By XOLANI SIMELANE
THE Department of Justice and Constitutional Development recently published a list of names of those who have been recommended for special political pardons.
The purpose of the publication of these names is to give victims of these crimes an opportunity to engage with the process.
This is an important step in the continuing process of lobbying and advocacy among political parties, perpetrators, victims and civil society organisations.
Ideally, such a process of consultation should bring joy to a number of South Africans, as it would suggest that we are making strides as a country with regards to healing and closure.
Instead, we are all holding our breath, wondering whether this will promote reconciliation or impunity, given the complexities of pardons in general and the history of pardons in South Africa in particular. This pardon process was initiated by former president Thabo Mbeki, who established a Pardons Reference Group consisting of 15 representatives from various political parties, to consider requests from those who claimed their crimes were politically motivated.
But the process was flawed in a number of instances. The process lacked transparency and the PRG refused to release information about the applications it had received or the recommendations it made.
Victims and other interest groups were actively excluded from the process by the PRG. It was only after the South African Coalition for Transitional Justice questioned the process and was forced to take the presidency to court that victim participation was entertained.
There are a number of unresolved issues that are still of serious concern: the political process that took place in negotiating between the various political parties; the morality of people being released who have committed many murders; and the reality that past beneficiaries of amnesties and pardons have gone on to commit further crimes, including murder.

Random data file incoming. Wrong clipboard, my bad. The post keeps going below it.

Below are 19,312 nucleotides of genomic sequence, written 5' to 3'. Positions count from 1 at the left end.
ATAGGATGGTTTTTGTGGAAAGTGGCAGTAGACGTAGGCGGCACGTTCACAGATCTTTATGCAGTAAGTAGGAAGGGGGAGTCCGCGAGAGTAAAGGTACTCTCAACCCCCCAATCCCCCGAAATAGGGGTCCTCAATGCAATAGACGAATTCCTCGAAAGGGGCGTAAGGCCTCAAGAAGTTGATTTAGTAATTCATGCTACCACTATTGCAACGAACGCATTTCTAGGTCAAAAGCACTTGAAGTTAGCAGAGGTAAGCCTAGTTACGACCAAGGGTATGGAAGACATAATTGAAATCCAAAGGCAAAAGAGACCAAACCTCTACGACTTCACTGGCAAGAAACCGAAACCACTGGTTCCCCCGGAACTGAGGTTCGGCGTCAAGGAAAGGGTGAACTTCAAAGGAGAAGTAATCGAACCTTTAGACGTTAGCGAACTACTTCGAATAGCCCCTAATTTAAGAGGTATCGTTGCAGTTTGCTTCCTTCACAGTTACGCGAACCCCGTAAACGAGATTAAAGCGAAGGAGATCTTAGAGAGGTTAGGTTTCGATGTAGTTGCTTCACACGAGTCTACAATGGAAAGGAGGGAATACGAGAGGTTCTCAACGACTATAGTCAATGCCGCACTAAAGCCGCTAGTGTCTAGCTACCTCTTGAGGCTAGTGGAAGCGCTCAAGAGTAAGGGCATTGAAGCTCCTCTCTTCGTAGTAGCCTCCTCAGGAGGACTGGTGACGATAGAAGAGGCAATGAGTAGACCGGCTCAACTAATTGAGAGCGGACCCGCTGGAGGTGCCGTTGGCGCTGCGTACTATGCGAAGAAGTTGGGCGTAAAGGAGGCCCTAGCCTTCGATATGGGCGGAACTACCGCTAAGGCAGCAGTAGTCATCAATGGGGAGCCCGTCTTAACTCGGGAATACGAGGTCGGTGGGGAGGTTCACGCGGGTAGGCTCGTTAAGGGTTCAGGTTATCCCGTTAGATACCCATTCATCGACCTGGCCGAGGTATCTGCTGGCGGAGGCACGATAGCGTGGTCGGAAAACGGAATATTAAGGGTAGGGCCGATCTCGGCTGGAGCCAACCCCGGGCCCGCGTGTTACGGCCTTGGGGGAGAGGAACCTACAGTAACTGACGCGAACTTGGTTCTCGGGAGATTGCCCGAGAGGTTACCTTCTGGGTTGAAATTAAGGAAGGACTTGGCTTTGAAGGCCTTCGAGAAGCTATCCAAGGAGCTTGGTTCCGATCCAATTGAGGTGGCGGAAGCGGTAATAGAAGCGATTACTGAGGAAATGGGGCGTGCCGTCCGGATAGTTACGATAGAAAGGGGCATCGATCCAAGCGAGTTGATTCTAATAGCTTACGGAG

Most of the incidents they have been convicted for took place during the mid-1990s in the KwaZulu-Natal Midlands. Political horsetrading in the reference group thus seems to have been between the ANC and IFP, who both stand to have numerous supporters released through this process. It also appears that the DA's representative went out to bat for his former apartheid colleagues (former minister Adriaan Vlok and his co-conspirators).
It would appear that none of the political party representatives stood up for the needs of victims. A process that merely represents a trade-off between various political demands for releasing perpetrators is hardly a recipe for reconciliation. A more politically balanced form of impunity does not provide a foundation for political stability.
It was only after the names were presented to the presidency that the interests of victims came to the fore, through the efforts of the coalition. The presidency was only forced to consider the interests of victims through litigation to the Constitutional Court, which then ordered that victims' interests must be included in the consideration of whether to grant pardons. The invitation for victim participation can now be viewed as a hoop that the presidency and perpetrators can jump through for the attainment of political goals. Victim participation is now merely an add-on.
The question that arises is whether victim objections to pardons will be taken seriously.
Some of these victims had their whole families wiped out. Surely a more sensitive approach is required. Another argument is whether victim participation or consultation is sufficient in granting a pardon. There might be reasons why victims chose not to object to a pardon being granted, including fear and trauma.
The reality is that when a contract killer who has killed numerous victims in a series of attacks is being considered for pardon, the victim will think hard about the consequences of objecting.
It mus be borne in mind that the list includes, for example, someone convicted of 21 murders and the killer of a nine-month-old baby. If rape had not been specifically excluded by the president's instructions, it would not have surprised us if the committee had considered (rapists) suitable for pardons as well.
The process can aid reconciliation. Whether benefits flow from the process is dependent on how serious the state is and whether political considerations are allowed to override concerns about victims' needs.
The writer is a researcher at the Centre for the Study of Violence and Reconciliation